joined Murray's company in Edinburgh, appering on 16 Jan. 1823 as Durimel in Charles Kemble's adaptation 'Point of Honour.' Here, playing leading business, he remained eleven years. On 6 Feb. he was the original Nigel in 'George Heriot,' an anonymous adaptation of the 'Fortunes of Nigel.' On 22 May 1824 he was Edward Waverley in a new version of 'Waverley,' and on 5 June Francies Tyrrell in Planché's 'St. Ronan's Well.' On 21 Jan. 1825 he played Rob Roy, a difficult feat in Edinburgh for an Englishman. He played on 23 May the Stranger in the 'Rose of Ettrick Vale,' on the 28th Redgauntlet. Soon afterwards he was Richard I in the 'Talisman,' and on 4 July George Douglas in 'Mary Stuart' (the Abbot); Harry Stanley in 'Paul Pry' followed. On 18 June 1826 he was Oliver Cromwell in 'Woodstock, or the Cavalier.' 'Charles Edward, or the last of the Stuarts,' adapted from the French by a son of Flora Macdonald, was given for the first time on 21 April 1829, with Pritchard as Charles Edward. In 1830-1 Pritchard went with Murray to the Adelphi Theatre (Edinburgh), where he appeared on 6 July 1831 as Abdar Khan in 'Mazeppa.' In the 'Renegade' by Maturin, Pritchard was Guiscard, and on 16 April 1832, in a week at Holyrood, was the first Wemyss of Logie. He was also seen as Joseph Surface. Pritchard appeared a few times at the Adelphi in the summer season, and then quitted Edinburgh. During his stay, he won very favourable recognition, artistic and social, and took a prominent part in establishing the Edinburgh Shakespeare Club, at the first anniversary dinner of which Scott owned himself the author of 'Waverley.' During his vacations he had played in Glasgow, Perth, Aberdeen, and other leading Scottish towns. On 5 Oct. 1833 he made his first appearance in Dublin, playing Bassanio, and Petruchio; Wellborn to the Sir Giles Overreach of Charles Kean followed on the 7th. In Ireland, where he was hospitably entertained, he also played Jeremy Diddler. Mark Antony, and Meg Merrilees. His first appearance in London was made on 16 Nov. 1835 at Covent Garden as Alonzo in 'Pizarro.' He played Macduff, and was popular as Lindsay, an original part in Fitzball's 'Inheritance.' During Macready's tenure of Covent Garden in 1838 he reappeared as Don Pedro in the 'Wonder,' Macready himself playing Don Felix, which was held to be Pritchard's great part. He took a secondary part in the performance of the 'Lady of Lyons,' and was the original Felton in Sheridan Knowles's 'Woman's Wit, or Love's Diguises.' Macready, with some apparent reason, was charged with keeping him back. Pritchard retired ultimately to the country, and became the manager of the York circuit, where he continued to act. He died on 5 Aug. 1850. Pritchard was a sound, careful, and judicious actor, but only just reached the second rank. His best parts appear to have been Don Felix and Mercutio. A portrait of him appears in 'Actors by Daylight' of 30 June 1838.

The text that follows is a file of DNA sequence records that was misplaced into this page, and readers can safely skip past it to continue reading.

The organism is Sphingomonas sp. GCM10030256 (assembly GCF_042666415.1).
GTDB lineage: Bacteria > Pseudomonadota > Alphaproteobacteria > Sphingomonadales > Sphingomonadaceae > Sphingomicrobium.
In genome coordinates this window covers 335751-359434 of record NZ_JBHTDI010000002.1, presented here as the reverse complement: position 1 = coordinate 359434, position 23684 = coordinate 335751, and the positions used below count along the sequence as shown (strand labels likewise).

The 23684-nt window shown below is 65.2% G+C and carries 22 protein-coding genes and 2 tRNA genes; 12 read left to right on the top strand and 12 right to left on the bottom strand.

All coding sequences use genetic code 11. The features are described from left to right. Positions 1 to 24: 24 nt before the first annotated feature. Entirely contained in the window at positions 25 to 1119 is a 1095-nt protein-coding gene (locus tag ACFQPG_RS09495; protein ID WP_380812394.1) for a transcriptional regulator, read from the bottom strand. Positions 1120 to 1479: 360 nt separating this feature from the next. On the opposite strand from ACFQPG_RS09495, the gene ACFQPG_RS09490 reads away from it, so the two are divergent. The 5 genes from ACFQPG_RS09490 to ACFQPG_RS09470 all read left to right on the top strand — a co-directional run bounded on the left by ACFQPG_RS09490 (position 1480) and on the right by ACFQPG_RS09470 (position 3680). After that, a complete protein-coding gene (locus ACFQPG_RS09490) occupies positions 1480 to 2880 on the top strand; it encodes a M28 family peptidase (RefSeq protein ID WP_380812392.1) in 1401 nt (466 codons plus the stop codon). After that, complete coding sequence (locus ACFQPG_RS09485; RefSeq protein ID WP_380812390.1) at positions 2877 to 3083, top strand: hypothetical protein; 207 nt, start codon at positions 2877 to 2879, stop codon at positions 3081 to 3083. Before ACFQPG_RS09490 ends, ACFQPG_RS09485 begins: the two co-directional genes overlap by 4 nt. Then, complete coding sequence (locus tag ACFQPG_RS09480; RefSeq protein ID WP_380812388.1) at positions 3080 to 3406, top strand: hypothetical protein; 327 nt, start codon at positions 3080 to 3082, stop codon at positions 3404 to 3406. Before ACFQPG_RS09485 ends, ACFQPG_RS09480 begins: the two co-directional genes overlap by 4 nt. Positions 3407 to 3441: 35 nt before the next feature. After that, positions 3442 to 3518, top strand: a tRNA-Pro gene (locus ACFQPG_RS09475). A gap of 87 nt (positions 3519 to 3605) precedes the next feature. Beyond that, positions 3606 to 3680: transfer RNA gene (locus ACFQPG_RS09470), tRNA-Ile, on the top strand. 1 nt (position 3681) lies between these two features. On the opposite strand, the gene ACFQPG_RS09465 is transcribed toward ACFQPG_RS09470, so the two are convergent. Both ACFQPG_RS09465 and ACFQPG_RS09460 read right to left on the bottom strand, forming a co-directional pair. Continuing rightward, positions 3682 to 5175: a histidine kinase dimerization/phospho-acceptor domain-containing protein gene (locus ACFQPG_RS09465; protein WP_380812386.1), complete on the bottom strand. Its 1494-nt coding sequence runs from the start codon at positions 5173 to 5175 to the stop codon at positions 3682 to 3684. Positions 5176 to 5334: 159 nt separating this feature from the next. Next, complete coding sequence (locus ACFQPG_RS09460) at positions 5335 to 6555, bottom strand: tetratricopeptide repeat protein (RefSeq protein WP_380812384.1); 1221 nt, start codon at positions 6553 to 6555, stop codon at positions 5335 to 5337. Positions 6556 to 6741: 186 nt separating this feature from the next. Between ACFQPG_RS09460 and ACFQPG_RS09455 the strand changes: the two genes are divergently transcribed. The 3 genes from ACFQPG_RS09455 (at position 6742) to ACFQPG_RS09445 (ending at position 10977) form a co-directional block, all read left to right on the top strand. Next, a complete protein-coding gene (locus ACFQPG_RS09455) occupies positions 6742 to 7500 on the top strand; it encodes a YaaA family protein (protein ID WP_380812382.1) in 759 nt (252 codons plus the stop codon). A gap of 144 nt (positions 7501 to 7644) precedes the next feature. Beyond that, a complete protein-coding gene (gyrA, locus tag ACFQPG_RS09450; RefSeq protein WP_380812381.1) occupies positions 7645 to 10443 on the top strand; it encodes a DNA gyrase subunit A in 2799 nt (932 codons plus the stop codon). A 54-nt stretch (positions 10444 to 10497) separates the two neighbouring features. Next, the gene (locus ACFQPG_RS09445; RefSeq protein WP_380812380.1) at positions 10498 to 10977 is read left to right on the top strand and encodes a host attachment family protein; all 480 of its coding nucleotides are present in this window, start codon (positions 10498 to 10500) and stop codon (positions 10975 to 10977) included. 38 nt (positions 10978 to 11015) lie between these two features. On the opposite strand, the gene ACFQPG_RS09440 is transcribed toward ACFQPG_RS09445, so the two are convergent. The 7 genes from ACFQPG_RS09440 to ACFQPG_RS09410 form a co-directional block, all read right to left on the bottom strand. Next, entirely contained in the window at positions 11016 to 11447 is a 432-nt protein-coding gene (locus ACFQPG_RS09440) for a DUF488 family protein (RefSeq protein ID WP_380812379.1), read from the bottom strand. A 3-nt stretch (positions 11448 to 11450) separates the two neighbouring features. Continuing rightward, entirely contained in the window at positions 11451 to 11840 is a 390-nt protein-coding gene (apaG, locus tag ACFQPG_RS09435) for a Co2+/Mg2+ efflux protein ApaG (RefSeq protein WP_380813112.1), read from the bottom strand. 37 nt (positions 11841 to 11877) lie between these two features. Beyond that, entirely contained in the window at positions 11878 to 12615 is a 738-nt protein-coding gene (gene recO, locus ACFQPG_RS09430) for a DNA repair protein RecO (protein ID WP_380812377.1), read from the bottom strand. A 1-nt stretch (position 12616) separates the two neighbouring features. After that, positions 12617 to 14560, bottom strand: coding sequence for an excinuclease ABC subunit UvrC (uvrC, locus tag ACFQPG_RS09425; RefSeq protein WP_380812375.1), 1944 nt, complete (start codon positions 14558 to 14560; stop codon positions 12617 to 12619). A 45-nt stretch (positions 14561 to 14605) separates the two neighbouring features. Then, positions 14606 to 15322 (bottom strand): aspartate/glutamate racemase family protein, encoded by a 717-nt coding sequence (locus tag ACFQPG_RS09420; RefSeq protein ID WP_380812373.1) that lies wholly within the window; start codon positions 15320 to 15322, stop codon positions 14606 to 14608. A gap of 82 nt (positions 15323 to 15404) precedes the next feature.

[Actors by Daylight; Theatrical Times; Idler, 1838; Hist. of the Theatre Royal, Dublin, 1870; Dibdin's Edinburgh Stage; Era Almanack, various years.]
PRITCHARD or PRICHARD, Sir WILLIAM (1632?–1705), lord mayor of London, born about 1632, was second son of Francis Pritchard of Southwark, and his wife, Mary Eggleston. He is described as 'merchant taylor' and alderman of Broad Street. In 1672 he was sheriff of London, and was knighted on 23 Oct. in that year. On 29 Sept. 1682 be went to the poll as court candidate for the mayoralty, and on 4 Oct. the recorder declared him third on the list, below Sir Thomas Gold and Alderman Cornish, both whigs. But a scrutiny of the poll gave him the first place. On the 25th he was declared elected by the court of aldermen, and on the 28th was sworn at the Guildhall. Pritchard's election was celebrated as a great triumph for the court party in loyal ballads and congratulatory poems. One of these 'new loyal songs and catches' was 'set to an excellent tune by Mr. Pursell.' Pritchard carried on the policy of his predecessor, Sir John Moore (1620–1702) [q. v.] He refused to admit to their offices the recently elected whig sheriffs, Papillon and Dubois, whose election he had abetted Moore in setting aside. When, in February 1684, proceedings were taken against him by the whigs, he refused to appear or give bail, and on 24 April was arrested by the sheriff's officers at Grocers' Hall, and detained in custody for six hours. The arrest 'had welluigh set the city in a flame that might have ended in carnage and blood' (North, Eramen, 1740. p. 618), and the corporation was forced to disclaim any part in it by an order in common council on 22 May (Kennet, Hist. of England, iii. 408). Pritchard retaliated by an action for false and malicious arrest against Papillon — Dubois being dead. The case was tried before Jeffreys at the Guildhall on 6 Nov. 1684, the law-officers of the crown appearing for the plaintiff, and Serjeant Maynard for the defendant. Jeffreys summed up strongly in favour of Pritchard, who was awarded